Voluntary Service Overseas has defended its "lifestyle marketing" approach to recruiting volunteers for international projects following criticism in a book about volunteering published this week.
The Whiteness of Power: Racism in Third World Development, by Paulette Goudge, criticises VSO recruitment material for emphasising personal development rather than the benefits of volunteering for the developing world.
In a section about VSO publicity material, Goudge writes: "There is a suggestion that anyone, whether architect, social worker or business adviser from the First World who wants to help people in developing countries must, by definition, be doing good."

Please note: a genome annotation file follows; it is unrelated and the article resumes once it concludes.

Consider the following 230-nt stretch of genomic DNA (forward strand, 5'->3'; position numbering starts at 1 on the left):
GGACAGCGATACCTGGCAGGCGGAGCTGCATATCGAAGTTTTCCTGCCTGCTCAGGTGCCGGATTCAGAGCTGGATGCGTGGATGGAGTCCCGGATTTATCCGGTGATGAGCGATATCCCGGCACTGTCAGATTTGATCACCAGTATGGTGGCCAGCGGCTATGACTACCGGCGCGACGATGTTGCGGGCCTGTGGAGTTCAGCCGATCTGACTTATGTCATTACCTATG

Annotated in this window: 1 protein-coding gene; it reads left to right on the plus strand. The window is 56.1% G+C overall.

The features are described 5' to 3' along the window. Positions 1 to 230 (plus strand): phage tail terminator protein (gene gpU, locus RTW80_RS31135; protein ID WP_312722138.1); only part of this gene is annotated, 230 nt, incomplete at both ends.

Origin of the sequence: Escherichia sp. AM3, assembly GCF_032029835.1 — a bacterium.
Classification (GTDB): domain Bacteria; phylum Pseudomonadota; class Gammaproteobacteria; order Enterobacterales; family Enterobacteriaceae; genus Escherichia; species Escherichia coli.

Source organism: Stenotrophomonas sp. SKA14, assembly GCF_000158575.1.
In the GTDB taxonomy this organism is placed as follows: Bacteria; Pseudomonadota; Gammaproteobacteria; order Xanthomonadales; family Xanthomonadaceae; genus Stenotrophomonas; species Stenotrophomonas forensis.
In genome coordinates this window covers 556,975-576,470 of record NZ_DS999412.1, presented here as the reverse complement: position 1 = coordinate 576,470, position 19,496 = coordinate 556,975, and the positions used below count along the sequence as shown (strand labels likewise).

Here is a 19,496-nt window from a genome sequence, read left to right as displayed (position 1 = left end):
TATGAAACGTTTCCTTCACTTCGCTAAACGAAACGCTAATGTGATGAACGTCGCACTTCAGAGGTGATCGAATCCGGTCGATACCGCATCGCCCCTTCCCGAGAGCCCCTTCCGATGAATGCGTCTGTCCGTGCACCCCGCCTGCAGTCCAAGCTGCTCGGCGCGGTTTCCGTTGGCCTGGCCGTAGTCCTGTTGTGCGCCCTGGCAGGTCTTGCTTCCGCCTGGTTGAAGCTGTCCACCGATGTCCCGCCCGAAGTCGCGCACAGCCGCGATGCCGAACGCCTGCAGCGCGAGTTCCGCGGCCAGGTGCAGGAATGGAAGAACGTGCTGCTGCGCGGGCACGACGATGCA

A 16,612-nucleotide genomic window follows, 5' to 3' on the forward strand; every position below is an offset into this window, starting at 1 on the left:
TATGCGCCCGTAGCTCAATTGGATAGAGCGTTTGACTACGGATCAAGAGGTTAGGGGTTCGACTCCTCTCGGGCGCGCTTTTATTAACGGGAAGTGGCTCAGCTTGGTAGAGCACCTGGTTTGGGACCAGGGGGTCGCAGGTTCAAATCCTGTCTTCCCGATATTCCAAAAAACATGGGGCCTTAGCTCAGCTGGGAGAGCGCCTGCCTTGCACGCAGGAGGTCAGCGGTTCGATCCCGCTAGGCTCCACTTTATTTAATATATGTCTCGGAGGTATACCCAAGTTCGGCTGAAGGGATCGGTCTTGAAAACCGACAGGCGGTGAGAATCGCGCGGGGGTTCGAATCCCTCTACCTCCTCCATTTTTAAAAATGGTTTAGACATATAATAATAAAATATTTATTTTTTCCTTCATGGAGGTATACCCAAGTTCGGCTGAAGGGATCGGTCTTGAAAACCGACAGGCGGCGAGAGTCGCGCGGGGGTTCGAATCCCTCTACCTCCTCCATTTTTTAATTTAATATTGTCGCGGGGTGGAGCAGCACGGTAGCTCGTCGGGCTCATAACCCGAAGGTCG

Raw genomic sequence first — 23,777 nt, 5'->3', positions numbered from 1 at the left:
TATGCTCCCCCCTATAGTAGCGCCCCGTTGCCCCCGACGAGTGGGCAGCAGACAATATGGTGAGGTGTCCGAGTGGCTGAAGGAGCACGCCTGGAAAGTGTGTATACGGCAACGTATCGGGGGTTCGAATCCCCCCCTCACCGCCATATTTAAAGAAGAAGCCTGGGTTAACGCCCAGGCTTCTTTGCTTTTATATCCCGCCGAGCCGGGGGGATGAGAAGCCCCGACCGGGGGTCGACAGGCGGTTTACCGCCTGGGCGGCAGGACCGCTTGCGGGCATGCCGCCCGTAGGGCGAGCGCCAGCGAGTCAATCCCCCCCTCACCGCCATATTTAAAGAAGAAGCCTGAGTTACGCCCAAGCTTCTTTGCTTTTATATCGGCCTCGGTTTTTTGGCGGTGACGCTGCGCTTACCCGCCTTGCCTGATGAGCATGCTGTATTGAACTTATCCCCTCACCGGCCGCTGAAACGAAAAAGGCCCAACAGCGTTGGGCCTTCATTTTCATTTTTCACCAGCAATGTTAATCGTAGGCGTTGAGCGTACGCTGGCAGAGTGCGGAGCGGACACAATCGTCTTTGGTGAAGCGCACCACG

But Mark Goldring, chief executive of VSO, said it uses lifestyle marketing because it works. "Recruitment is a challenge and we work very hard to attract professionals. At the early stage of their decision-making, volunteers are not always ready for strong development messages," he said.